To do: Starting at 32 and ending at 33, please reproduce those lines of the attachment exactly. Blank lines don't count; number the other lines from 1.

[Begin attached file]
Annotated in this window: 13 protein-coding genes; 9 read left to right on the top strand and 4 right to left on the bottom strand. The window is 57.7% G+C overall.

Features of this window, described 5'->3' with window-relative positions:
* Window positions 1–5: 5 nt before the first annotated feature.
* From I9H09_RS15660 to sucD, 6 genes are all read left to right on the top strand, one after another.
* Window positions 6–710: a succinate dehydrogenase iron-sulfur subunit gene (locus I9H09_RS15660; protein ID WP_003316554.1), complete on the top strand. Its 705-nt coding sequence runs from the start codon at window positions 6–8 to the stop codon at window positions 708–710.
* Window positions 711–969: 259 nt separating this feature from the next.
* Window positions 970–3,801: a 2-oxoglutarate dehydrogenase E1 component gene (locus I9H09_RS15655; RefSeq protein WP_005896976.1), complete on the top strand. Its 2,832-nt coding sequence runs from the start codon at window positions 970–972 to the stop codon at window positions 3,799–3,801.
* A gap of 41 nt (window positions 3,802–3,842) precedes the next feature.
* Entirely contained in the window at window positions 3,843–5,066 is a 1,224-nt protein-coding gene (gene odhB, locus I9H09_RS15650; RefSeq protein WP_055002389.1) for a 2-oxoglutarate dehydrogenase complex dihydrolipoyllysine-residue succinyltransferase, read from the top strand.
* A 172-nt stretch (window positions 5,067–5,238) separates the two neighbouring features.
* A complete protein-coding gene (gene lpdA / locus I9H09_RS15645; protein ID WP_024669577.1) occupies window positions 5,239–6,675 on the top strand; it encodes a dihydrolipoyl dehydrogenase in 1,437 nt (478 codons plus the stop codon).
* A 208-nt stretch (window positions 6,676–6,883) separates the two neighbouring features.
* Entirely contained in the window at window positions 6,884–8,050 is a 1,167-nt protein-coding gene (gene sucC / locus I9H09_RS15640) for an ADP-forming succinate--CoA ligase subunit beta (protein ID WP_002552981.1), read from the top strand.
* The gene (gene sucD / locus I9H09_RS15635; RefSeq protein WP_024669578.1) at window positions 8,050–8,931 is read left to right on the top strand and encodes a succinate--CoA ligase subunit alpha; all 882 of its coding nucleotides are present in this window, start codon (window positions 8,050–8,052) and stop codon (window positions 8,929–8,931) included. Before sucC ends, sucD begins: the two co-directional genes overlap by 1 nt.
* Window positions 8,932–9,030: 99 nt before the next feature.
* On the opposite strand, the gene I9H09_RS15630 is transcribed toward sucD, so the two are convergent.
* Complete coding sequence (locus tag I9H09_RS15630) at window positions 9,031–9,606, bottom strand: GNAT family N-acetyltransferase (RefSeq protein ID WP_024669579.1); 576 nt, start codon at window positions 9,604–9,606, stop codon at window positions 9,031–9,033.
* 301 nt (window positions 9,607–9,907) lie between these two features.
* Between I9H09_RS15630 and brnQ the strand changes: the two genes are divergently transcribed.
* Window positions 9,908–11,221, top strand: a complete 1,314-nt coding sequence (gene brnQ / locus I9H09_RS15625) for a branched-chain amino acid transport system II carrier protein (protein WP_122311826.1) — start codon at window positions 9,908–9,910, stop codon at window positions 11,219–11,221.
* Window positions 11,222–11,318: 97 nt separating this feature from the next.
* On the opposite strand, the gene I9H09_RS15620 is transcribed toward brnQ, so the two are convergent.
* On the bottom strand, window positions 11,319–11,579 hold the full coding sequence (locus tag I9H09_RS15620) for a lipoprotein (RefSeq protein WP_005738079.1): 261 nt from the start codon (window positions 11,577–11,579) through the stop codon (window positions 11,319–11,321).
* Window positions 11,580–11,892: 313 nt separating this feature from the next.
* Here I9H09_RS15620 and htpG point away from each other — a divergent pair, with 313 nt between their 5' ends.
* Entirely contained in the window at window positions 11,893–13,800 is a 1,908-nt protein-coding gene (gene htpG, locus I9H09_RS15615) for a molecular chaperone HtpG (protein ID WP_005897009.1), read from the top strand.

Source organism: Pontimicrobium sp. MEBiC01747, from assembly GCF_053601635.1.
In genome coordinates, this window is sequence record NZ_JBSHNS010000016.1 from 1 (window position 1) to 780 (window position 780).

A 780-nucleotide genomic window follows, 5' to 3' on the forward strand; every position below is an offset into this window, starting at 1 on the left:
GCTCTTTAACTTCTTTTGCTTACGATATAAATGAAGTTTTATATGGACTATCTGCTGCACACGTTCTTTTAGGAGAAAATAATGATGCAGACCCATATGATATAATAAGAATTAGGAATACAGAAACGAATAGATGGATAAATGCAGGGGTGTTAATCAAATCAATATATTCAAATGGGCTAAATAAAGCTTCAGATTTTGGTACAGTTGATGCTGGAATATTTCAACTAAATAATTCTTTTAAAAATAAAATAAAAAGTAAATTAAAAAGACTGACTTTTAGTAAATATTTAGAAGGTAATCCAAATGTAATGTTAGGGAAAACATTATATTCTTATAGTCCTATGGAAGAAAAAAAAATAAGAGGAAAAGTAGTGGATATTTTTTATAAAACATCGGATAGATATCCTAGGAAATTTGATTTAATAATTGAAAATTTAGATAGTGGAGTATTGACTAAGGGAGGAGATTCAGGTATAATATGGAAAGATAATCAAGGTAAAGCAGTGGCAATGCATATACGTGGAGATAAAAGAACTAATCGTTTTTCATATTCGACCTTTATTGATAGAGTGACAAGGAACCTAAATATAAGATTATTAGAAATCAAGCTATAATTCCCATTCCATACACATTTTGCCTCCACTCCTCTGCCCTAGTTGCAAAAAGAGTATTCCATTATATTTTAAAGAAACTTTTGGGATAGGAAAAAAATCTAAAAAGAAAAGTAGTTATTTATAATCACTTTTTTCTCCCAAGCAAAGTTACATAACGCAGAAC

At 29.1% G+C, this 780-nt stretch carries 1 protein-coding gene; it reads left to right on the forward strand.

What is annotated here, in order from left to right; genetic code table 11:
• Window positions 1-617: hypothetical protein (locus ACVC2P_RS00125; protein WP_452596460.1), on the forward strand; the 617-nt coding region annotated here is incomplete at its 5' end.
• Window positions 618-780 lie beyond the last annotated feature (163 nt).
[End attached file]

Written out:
What is annotated here, in order from left to right; genetic code table 11:
• Window positions 1-617: hypothetical protein (locus ACVC2P_RS00125; protein WP_452596460.1), on the forward strand; the 617-nt coding region annotated here is incomplete at its 5' end.